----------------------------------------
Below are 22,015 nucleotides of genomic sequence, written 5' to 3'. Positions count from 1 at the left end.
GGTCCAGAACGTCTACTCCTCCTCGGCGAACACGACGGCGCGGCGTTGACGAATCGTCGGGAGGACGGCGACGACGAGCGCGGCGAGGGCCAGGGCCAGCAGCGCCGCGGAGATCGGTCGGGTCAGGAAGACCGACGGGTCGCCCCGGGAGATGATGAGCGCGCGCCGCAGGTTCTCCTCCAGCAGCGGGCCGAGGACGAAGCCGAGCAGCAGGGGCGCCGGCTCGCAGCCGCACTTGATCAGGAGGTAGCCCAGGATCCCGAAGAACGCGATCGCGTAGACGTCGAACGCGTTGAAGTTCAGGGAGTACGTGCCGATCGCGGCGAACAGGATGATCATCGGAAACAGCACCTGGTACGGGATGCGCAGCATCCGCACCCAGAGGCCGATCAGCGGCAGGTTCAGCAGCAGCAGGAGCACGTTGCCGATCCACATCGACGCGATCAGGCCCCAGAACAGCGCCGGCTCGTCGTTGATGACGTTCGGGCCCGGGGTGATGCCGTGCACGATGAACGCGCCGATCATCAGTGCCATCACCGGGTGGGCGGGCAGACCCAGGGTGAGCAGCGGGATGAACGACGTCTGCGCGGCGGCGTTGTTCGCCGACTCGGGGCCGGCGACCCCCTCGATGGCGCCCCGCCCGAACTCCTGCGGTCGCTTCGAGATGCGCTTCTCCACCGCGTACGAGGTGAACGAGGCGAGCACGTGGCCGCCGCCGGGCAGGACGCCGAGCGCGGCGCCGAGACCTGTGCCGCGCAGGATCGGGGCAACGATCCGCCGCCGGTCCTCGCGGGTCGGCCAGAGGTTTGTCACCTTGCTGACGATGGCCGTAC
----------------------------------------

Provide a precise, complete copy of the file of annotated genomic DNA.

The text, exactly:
Below are 22,015 nucleotides of genomic sequence, written 5' to 3'. Positions count from 1 at the left end.
GGTCCAGAACGTCTACTCCTCCTCGGCGAACACGACGGCGCGGCGTTGACGAATCGTCGGGAGGACGGCGACGACGAGCGCGGCGAGGGCCAGGGCCAGCAGCGCCGCGGAGATCGGTCGGGTCAGGAAGACCGACGGGTCGCCCCGGGAGATGATGAGCGCGCGCCGCAGGTTCTCCTCCAGCAGCGGGCCGAGGACGAAGCCGAGCAGCAGGGGCGCCGGCTCGCAGCCGCACTTGATCAGGAGGTAGCCCAGGATCCCGAAGAACGCGATCGCGTAGACGTCGAACGCGTTGAAGTTCAGGGAGTACGTGCCGATCGCGGCGAACAGGATGATCATCGGAAACAGCACCTGGTACGGGATGCGCAGCATCCGCACCCAGAGGCCGATCAGCGGCAGGTTCAGCAGCAGCAGGAGCACGTTGCCGATCCACATCGACGCGATCAGGCCCCAGAACAGCGCCGGCTCGTCGTTGATGACGTTCGGGCCCGGGGTGATGCCGTGCACGATGAACGCGCCGATCATCAGTGCCATCACCGGGTGGGCGGGCAGACCCAGGGTGAGCAGCGGGATGAACGACGTCTGCGCGGCGGCGTTGTTCGCCGACTCGGGGCCGGCGACCCCCTCGATGGCGCCCCGCCCGAACTCCTGCGGTCGCTTCGAGATGCGCTTCTCCACCGCGTACGAGGTGAACGAGGCGAGCACGTGGCCGCCGCCGGGCAGGACGCCGAGCGCGGCGCCGAGACCTGTGCCGCGCAGGATCGGGGCAACGATCCGCCGCCGGTCCTCGCGGGTCGGCCAGAGGTTTGTCACCTTGCTGACGATGGCCGTAC